UserWrapped4Please be aware that this diary entry contains sexually explicit language.
Catalogue Finding NumberSH:7/ML/E/10/0130
Office record is held atCalderdale, West Yorkshire Archive Service
TitleDiary page
Description[Diary Transcription]

About it in fact we talk very freely and I am pretty sure I might have my own way with her malg
gres a sante on which account Doctor Roberton told her not to cohabit with her husband she bles
so she seems to fear lest he left some slight venereal taint in her blood but in spite of all
this if I could cure the maladie des veuves I think I could gain permission to try her manner
is not forbidding though in no way too pointedly inviting yet she suffers me to kiss her very quietly
and I certainly interest her I told her this morning people did not so much pity or wonder at her
loss because she ought not to have gone in a cabriolet she said Madame de Nef had told her so
and been angry at her doing it by beating about the bush I found out that she had sat in the middle
leaning or rather partly supported by one knee of each gent but more particularly that of Mr de Beral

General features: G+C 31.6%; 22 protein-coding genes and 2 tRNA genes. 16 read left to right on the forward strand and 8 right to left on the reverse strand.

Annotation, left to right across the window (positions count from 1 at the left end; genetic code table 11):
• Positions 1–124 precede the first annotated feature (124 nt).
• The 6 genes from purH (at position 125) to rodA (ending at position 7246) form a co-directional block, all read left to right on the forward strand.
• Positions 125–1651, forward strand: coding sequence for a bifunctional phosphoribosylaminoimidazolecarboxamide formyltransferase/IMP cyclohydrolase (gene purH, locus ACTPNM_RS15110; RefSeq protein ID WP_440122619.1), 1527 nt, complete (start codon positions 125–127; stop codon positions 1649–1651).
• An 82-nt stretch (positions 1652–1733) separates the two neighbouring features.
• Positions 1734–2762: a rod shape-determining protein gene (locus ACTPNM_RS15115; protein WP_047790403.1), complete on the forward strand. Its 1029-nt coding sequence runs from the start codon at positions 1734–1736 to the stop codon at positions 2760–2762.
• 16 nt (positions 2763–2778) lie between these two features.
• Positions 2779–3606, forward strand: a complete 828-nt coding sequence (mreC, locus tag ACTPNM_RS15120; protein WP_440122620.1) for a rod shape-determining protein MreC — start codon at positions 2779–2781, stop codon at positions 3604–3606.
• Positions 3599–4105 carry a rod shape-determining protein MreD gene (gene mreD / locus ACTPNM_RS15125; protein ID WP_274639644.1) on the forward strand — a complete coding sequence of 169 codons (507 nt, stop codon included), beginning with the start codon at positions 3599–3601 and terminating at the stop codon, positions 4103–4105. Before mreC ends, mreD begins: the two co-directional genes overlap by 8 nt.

because Mr Amiot had to drive so that it is probable that she did sit on his knee I have tea
zed her a little about him she does not like it says his manners are not sufficiently gentle
manly she should choose better than that ma foi women are curious animals with all their vir
tue I believe I could with a little painstaking come at most of them but surely at Madame de Rosny —
Very fine day — from 8 50/60 to 10 5/60 wrote the above of today, and the whole of yesterday — from 10 5/60 to 10 3/4 reading Galignani’s messenger —

Thursday 24
9 1/2
1 1/2
Breakfast at 11 — George brought the newspaper and a letter from IN- [Isabella Norcliffe] (Langton) 3 ppages — all well — begs me to write in a
fortnight and direct to her at Croft — she will follow her mother and Charlotte Norcliffe to Bath in about a month after they set off —
all right about her not having paid for M-’s [Mariana] gowns — at 1 went out with Madame de Rosny — walked almost as far as
the barrier — then called (at 1 50/60) for 20 minutes at the Amiots’ — had to wait 5 minutes in the cold drawing room — then
admitted into the young ladies’ bedroom — They untidy unwashed apparently — then in passing called on Mrs. Barlow
the porter said she was out — walked with Madame de Rosny to Madame de la Bachelerie’s (rue Castiglione) thence to my aunt
sat with her about 1 1/2 hour then to Mrs. Barlow found her in bed — nobody to be admitted but me — he had taken fright
at Madame de Rosny Very good today delighted to see me she loves me to folly said of π [Mariana] she was
the only woman who had never let me have my way pretending that I had never succeeded with her
she was delighted then said she I am more your wife — sat with Mrs. Barlow 1 1/4 hour (Miss Caroline
Thistleshwaite dead) and got back to Madame de Rosny’s at 5 35/60 — Dinner at 5 3/4 — after dinner Madame de Rosny and